I read an interesting post on Twitter today by Kirk LaPointe (@kirklapointe), managing editor for the Vancouver Sun and Adjunct Professor at the UBC School of Journalism, regarding Barack Obama’s visit to Canada later this week:
When Obama visits Cda on frist[sic] intl trek, no speeches, six hours, see ya. We’re the foreign policy equivalent of an O’Hare layover.
Despite what Canadians might feel about Obama choosing Canada as his first country to visit as the newly minted US president, with more details emerging regarding his trip to our country, it’s becoming increasingly apparent that this is more a dress rehearsal than a legitimate start to his foreign affairs platform. Indeed, many news reports have the Obama team admitting that Canada was chosen because of the easier logistics of arranging a trip to Ottawa than say Brussels or Paris. Also, notice how there’s been little if any attention in Washington in regards to Obama’s impending trip to the Great White North. Robert Gibbs, Obama’s Press Secretary, only bothered mentioning this visit at the end of his daily briefing on January 28th with this rather perfunctory remark –
Lastly, as you all know, the president intends to make his first foreign trip as president to Canada. He will make that trip on Feb. 19. Canada is a vitally important ally, and the president looks forward to the opportunity to speak with Prime Minister Harper and visit our neighbour to the north. So please add that to your appropriate planning schedules.
“Lastly”? Wow, guess we should at least be relieved he got the name of our Prime Minister right (Jean Poutine, anyone?). Of course, to be fair, I can’t blame Washington or the rest of the United States for not giving this visit much thought. After all, Obama is only visiting Canada for six hours. As LaPointe astutely remarked above, it’s no more remarkable than a flight layover or even the daily commute through traffic.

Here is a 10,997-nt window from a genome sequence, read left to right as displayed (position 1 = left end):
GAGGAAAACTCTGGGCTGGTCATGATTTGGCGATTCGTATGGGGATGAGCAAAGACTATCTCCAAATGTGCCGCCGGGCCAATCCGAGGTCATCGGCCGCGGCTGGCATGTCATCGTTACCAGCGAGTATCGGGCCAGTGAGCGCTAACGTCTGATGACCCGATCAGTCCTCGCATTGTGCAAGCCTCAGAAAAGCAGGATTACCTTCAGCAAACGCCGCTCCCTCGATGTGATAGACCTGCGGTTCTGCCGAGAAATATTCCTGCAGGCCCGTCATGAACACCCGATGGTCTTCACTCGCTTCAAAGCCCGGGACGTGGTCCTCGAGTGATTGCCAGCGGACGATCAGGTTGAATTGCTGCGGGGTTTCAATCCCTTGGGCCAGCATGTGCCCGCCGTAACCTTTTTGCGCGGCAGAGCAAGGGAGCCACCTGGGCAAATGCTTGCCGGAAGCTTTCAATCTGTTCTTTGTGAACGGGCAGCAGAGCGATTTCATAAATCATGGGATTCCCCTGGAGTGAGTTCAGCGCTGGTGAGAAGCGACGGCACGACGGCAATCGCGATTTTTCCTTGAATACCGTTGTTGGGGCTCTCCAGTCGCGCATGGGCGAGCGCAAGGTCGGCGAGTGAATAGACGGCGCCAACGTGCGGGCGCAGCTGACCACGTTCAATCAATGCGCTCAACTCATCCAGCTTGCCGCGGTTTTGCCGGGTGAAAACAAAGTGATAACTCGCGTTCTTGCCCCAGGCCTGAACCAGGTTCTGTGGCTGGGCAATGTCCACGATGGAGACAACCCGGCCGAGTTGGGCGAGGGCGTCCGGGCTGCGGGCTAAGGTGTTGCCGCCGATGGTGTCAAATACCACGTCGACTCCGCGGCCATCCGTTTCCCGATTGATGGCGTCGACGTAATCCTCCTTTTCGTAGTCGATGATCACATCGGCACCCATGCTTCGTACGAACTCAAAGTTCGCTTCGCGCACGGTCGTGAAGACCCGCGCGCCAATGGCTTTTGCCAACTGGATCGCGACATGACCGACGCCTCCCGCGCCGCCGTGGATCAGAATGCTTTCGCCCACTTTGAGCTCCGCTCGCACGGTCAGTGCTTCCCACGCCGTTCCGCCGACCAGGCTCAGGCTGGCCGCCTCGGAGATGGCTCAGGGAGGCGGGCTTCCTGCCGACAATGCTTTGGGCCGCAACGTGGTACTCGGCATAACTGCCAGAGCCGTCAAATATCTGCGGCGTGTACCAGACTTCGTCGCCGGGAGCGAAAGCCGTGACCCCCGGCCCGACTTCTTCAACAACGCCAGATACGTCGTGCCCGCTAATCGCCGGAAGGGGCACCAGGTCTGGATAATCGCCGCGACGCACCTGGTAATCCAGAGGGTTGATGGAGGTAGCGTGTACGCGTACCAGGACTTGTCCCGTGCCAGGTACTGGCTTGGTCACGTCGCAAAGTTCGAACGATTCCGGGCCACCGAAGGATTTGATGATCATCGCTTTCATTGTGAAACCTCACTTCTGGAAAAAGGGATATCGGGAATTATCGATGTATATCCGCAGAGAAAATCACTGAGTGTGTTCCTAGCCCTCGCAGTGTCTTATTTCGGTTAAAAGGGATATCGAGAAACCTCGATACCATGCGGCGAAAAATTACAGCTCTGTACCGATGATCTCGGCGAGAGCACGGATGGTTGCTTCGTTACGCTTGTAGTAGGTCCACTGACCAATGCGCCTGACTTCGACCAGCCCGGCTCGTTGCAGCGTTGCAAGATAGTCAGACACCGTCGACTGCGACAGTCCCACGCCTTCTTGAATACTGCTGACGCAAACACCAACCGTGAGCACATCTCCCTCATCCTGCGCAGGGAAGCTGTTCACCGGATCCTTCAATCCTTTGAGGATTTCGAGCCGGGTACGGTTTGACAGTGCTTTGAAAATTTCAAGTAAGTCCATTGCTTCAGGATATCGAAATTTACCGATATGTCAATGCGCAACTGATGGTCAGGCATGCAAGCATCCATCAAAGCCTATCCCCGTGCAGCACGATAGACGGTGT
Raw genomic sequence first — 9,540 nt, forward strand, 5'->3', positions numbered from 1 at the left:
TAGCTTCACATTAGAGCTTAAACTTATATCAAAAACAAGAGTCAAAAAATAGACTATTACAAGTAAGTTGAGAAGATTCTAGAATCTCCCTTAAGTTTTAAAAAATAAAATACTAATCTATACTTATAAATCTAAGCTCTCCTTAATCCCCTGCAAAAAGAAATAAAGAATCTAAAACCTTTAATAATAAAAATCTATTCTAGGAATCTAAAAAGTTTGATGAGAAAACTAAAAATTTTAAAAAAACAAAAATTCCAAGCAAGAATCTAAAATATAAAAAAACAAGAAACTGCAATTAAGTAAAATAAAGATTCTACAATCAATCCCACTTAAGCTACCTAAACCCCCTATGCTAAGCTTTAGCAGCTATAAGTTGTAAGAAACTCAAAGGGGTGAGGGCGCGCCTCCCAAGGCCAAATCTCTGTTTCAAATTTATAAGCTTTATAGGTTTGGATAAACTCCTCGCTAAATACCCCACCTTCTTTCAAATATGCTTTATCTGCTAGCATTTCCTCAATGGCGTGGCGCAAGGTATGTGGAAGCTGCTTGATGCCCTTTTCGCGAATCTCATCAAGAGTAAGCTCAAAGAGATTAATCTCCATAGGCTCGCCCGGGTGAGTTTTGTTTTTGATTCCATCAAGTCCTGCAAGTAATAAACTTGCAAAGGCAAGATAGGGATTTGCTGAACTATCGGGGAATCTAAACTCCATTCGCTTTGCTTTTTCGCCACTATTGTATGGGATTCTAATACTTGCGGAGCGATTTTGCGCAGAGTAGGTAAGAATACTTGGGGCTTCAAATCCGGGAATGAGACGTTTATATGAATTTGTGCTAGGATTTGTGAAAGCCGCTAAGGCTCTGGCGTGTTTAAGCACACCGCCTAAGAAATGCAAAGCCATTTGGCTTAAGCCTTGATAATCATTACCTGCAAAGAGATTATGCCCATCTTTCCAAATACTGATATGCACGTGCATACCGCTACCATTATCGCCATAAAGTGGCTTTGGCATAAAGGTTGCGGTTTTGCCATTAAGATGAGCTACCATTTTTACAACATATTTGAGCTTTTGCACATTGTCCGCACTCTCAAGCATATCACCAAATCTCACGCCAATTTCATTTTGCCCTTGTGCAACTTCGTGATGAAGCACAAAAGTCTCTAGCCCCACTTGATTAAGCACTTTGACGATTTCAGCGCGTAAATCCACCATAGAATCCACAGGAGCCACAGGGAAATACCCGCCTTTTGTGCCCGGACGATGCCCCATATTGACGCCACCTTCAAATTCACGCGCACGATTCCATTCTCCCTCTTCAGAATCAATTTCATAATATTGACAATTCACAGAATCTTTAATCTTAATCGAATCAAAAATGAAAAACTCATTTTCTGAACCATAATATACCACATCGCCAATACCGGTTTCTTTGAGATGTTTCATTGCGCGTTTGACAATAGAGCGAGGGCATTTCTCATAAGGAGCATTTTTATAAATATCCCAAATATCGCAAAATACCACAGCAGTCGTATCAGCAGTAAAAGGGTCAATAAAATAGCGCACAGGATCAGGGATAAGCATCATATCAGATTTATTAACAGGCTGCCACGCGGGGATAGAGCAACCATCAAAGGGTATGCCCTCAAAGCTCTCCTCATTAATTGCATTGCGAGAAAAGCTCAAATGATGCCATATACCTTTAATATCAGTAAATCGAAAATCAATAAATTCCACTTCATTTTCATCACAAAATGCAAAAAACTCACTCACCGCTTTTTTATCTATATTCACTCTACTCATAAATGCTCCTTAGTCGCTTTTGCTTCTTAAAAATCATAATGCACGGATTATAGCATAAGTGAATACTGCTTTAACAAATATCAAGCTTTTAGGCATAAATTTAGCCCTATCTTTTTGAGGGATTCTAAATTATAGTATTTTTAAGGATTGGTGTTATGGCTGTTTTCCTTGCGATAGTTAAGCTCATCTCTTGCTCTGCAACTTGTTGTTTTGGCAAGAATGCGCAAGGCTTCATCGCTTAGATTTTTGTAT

And yet, here’s the irony in all this – Obama is attempting to spin-doctor this visit as proof that his administration wants to listen to other countries before he makes any plans. But how can any of us take such notions seriously when he’s only allocating six hours to discuss issues that are of high importance to the United States’ biggest trading partner? Can we really expect Harper and Obama to make any grounds regarding the “Buy American” clause featured in Obama’s much hyped stimulus package? Or what about the Alberta oil sands project and Obama’s insistence on moving toward cleaner fuel sources? Let’s not also forget the case of Omar Khadr, the only Western civilian being kept at Guantanamo, in light of Obama’s plea to countries like Canada to take in some of the other Guantanamo prisoners his country has been holding illegally for years. Then there are the issues of Arctic sovereignty, Canada’s role in the war in Afghanistan, . . . I could go on but I think you get the point. Americans have continually remained ignorant of the realities and issues facing Canada and Obama’s decision to allocate essentially one afternoon to this country and our shared issues indicates that this attitude is unlikely to change under the Obama administration.
The reality Canadians need to recognize is that Obama is not coming to Canada because he favours his relationship with us, but simply because this is a means for him to allow his team to learn the ropes regarding the logistics of planning and organizing presidential trips abroad. The fact that there won’t be any significant developments arising from this meeting will be very indicative that this is more a PR move on the part of the Obama administration than an honest gesture to address the concerns Canadians have regarding these issues.
Given how Obama won’t even take the time to acknowledge Canadians who will no doubt be lining the roads of Ottawa in hopes of catching a glimpse of the charismatic leader is all the proof we need to realize that this isn’t about respecting the relationship between Canada and the US as it is a shakedown cruise for Obama and his team to test out how to showcase him on the world stage. While some might appreciate his desire to drop the pomp and circumstance in favour of getting to work, I’ll be curious to see if that ‘all-business’ attitude still holds up when he visits other world leaders. Somehow I suspect it won’t, not that I mind the savings of Canadian taxpayers’ funds for more pressing needs like our health care and education systems.
Americans of course are welcome to rally around Obama; he is after all their president. However, Canadians are in need of a wake-up call to realize that what Obama does might be good for America, but that doesn’t mean it will be good for Canada as well.